The Early Years: Collards and Caterpillarsby: Peggy Ashbrook

Journal ArticleDigital resources are stored online in your NSTA Library.

Community, assemblage, network, complex, interdependent, web, and synergism—definitions of an ecosystem often include these words to highlight the dynamic interrelated workings of plants and animals with their physical environment. Young children don’t understand the complexities of ecosystems, but they can begin to understand that only certain food sources meet the needs of an insect species, part of the National Science Education Content Standard C, Life Science, Characteristics of organisms, life cycles of organisms, and organisms and environments.

Grades
  • Elementary
Publication Date
4/1/2007

Community ActivitySaved in 247 Libraries

Reviews (2)
  • on Wed Aug 24, 2011 12:47 PM

Children don’t understand the concepts of ecology but they will learn that animals require only certain foods to survive. In this article an activity is provided that shows the interrelationship between the cabbage white caterpillar and collard greens. The author provides questions to support inquiry as the plant attracts butterflies and then goes through the organism’s life cycle. Observing the world around young children helps them develop scientific skills.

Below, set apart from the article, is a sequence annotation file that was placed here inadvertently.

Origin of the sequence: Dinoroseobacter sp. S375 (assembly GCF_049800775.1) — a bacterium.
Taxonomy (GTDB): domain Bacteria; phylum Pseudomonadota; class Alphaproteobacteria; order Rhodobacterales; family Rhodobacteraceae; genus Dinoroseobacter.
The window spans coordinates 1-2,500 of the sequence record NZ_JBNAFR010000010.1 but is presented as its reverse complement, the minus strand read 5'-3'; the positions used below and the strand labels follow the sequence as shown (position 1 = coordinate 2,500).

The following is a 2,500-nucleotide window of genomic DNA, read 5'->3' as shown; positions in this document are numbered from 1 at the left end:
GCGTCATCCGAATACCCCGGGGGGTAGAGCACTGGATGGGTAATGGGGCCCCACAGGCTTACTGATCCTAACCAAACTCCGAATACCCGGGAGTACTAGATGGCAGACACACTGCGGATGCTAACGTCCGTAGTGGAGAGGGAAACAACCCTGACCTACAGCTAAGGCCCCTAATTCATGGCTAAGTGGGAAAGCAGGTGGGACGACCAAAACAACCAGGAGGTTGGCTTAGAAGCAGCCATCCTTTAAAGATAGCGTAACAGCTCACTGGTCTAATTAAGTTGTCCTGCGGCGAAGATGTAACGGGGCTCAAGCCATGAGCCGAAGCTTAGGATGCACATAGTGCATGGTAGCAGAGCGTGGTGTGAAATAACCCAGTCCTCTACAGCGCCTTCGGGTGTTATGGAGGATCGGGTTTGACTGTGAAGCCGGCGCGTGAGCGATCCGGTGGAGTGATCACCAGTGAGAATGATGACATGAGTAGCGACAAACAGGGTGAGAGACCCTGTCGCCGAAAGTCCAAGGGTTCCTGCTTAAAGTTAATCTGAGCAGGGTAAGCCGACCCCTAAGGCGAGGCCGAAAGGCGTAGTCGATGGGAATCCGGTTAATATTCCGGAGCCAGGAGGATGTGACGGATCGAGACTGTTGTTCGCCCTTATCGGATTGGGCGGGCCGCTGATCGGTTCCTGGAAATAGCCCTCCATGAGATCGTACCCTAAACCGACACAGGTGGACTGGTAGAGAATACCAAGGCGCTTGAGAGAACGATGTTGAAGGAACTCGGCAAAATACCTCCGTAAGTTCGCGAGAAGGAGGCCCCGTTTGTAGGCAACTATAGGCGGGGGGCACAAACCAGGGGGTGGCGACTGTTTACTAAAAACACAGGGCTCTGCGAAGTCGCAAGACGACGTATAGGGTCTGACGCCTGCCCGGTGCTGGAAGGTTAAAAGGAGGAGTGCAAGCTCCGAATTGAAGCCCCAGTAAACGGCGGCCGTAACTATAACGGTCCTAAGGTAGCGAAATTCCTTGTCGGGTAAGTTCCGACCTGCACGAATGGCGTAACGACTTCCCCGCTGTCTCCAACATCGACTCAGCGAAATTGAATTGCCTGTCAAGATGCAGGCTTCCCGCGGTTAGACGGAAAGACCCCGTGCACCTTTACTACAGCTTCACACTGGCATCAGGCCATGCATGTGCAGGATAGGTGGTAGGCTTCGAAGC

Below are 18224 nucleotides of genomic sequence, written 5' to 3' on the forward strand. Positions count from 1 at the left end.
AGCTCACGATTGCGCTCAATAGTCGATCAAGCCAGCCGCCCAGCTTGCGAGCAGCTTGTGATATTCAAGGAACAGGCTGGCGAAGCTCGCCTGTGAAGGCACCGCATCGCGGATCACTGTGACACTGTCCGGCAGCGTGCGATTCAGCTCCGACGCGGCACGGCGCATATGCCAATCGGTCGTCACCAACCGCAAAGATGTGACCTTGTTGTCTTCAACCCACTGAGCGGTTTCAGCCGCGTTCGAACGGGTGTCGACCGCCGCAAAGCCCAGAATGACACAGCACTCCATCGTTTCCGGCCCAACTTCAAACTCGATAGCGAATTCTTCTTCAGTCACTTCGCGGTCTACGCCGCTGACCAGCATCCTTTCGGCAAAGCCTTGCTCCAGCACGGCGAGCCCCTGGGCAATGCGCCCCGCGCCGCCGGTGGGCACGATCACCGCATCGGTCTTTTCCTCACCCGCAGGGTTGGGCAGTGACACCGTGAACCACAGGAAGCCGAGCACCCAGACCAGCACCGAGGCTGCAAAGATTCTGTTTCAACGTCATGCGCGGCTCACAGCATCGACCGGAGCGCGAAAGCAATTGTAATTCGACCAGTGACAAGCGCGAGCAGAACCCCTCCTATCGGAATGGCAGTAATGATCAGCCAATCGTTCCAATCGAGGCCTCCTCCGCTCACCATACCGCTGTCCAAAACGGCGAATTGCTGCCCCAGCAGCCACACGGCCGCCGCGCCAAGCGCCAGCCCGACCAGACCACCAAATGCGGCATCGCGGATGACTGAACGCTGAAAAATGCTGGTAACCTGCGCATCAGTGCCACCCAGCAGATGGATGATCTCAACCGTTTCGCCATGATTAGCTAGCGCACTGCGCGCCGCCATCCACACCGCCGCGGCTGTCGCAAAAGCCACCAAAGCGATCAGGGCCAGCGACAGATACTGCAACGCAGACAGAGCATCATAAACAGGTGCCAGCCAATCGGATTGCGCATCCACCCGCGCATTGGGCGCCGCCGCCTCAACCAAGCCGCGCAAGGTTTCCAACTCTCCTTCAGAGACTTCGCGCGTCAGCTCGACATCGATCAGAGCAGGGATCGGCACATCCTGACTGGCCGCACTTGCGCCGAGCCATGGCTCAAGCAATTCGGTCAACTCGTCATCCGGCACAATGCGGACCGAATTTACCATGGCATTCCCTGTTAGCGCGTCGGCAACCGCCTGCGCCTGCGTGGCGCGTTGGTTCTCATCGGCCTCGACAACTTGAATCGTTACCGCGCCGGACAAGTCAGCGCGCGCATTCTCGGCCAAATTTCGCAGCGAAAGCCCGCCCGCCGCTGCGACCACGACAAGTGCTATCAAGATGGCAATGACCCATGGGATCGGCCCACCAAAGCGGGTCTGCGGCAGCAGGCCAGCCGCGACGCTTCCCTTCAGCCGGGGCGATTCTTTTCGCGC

Adah  (San Antonio, TX)
Adah (San Antonio, TX)

  • on Fri Jun 10, 2011 4:51 PM

As a gardener my first reaction to this suggestion of purposely growing collards and flowers to attract the cabbage white butterfly was not one I'd try But as a lesson for young preschoolers to count "visible butterflies, eggs, larvae, and other animals or thenumber of holes in a leaf are ways totake note of animals in the ecosystem and to notice any changes" would be ideal !

Arlene Jurewicz Leighton
Arlene Jurewicz Leighton


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